On April 19, 2017, Asteroid 2014 JO25 will zoom by our planet at a distance of approximately 1.1 million miles (1.8 million kilometers) or about 4.6 times the distance from the Earth to the moon. While asteroids flying by is a relatively common occurrence, this particular fly by has drawn significant attention because it’s such a massive rock — NASA’s estimate based on measurements taken by NEOWISE space probe is around 2,000 feet (650 meters) or roughly the length of six football fields — and it’s going to pass by really close.
The last time an asteroid of comparable size passing within almost the same distance was 13 years ago, we are talking about asteroid Toutatis which flew by in September 2004. Toutatis measures 3.1 miles (about 5 kilometers) and approached within about four times the distance from the Earth to the moon.
The next closest pass by will not happen for at least another decade when half-mile wide (800 meters) Asteroid 1999 AN10 will approach our planet at about one lunar distance. That’s obviously going to be a pretty close one, so needless to say, it’s a good thing this particular asteroid isn’t as enormous.
Should we be worried that we’re about to face the same kind of extinction event that Harry Stamper and his crew of deep-sea oil drillers helped stop in that 1998 Michael Bay movie?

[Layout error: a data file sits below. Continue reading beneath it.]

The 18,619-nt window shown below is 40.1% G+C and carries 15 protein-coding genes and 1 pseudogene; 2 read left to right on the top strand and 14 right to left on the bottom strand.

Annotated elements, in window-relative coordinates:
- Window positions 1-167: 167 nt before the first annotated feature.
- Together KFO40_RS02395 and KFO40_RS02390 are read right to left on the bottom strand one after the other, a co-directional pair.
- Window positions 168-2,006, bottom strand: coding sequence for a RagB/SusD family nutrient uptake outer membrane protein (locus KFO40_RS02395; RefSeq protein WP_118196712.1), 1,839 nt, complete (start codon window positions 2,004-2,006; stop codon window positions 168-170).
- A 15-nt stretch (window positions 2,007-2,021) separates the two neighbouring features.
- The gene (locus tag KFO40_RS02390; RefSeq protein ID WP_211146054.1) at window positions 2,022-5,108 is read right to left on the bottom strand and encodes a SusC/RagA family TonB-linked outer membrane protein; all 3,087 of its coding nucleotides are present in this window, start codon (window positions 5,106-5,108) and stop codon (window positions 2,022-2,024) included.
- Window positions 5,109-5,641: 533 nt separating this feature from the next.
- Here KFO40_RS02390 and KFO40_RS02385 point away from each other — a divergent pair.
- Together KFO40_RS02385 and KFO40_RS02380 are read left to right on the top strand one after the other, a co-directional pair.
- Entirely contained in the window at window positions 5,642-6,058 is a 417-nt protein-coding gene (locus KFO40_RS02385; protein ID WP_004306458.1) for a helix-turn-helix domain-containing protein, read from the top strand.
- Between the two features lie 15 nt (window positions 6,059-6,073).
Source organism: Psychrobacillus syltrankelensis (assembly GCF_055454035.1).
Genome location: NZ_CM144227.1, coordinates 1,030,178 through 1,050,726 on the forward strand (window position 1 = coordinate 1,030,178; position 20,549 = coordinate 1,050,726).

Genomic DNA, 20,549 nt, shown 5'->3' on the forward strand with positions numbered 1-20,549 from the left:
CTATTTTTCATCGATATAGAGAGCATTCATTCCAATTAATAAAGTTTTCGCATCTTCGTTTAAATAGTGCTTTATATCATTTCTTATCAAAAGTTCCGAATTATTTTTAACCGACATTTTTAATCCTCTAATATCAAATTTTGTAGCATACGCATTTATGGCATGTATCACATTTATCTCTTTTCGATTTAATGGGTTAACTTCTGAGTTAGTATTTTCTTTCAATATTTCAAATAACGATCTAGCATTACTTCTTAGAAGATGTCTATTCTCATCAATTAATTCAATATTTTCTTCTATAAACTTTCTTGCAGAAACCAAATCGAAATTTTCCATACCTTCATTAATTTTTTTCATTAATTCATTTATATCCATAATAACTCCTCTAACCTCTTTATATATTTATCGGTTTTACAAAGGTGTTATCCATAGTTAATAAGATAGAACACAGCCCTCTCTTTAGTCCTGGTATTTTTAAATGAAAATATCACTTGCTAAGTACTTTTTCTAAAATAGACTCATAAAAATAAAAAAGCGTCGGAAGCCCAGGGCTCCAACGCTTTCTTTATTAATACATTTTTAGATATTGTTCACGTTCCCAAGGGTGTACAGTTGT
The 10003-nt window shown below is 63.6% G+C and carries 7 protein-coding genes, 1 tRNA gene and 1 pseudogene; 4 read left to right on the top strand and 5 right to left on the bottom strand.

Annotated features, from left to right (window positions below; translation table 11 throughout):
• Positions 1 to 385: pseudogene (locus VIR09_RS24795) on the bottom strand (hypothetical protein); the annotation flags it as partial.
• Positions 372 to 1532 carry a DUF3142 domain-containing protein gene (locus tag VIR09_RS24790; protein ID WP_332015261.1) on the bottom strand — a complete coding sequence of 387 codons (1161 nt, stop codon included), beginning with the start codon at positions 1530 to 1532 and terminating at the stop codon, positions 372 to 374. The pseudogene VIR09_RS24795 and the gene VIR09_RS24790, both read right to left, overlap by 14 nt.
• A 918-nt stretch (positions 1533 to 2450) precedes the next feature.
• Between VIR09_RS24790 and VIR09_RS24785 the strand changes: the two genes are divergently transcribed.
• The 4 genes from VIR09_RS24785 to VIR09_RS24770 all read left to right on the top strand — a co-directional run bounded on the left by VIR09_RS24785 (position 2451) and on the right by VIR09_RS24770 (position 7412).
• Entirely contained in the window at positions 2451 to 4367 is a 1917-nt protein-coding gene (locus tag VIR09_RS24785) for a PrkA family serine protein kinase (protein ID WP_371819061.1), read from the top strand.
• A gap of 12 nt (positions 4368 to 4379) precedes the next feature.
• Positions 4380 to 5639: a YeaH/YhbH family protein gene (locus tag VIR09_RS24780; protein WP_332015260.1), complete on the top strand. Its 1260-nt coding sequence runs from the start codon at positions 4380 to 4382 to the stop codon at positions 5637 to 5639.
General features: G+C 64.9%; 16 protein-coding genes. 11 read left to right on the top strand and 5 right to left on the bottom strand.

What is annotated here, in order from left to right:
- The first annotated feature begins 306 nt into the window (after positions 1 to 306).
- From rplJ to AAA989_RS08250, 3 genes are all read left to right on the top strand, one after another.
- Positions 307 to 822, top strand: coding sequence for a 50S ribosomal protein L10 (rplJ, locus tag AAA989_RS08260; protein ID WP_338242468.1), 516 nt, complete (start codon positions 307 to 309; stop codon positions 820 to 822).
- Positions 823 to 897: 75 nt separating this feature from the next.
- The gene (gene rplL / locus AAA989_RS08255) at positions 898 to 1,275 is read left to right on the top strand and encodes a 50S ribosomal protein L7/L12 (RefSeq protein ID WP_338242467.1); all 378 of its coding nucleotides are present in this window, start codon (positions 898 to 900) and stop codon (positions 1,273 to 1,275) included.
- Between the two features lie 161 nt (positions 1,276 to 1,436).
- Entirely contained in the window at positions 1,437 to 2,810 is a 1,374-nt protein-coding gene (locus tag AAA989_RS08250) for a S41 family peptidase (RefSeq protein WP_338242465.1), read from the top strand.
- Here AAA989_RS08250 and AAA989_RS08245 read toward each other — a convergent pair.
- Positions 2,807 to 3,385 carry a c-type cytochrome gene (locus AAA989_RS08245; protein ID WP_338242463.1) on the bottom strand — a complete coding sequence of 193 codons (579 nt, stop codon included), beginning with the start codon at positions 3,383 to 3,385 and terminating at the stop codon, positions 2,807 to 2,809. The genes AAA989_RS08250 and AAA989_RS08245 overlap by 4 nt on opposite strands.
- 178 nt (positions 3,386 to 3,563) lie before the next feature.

Asteroid 2014 JO25 happens to be 60 times bigger than the meteor that exploded over Chelyabinsk, Russia in 2013 and injured more than 1,000 people as it blew up in the atmosphere. Imagine what kind of destruction Asteroid 2014 JO25 can cause.
As close as its approach will be, however, NASA assures us there’s no chance of a collision and that the asteroid will simply fly safely past Earth. Or maybe that’s what they want us to think so we won’t panic and throw the world into chaos as they implement their bold plan to intercept this massive rock hurling through space? We certainly hope not.
Asteroid 2014 JO25 was discovered by astronomers in May 2014 (now you know why it’s named as such) by astronomers at the Catalina Sky Survey near Tucson, Arizona. And this will be its closest encounter with Earth for the last 4 centuries.
It will make its approach from the direction of the sun and is expected to become visible in the night sky after April 19. At its brightest (about magnitude 11), the asteroid will be visible for one to two nights to small telescopes, after which it will gradually fade as it moves farther away from the Earth.
As huge as it is, that doesn’t mean you can see it on your own. With its reflective surface, though, you can probably see it with a telescope, if you know where to look. Or, you can just watch it online with the rest of the world.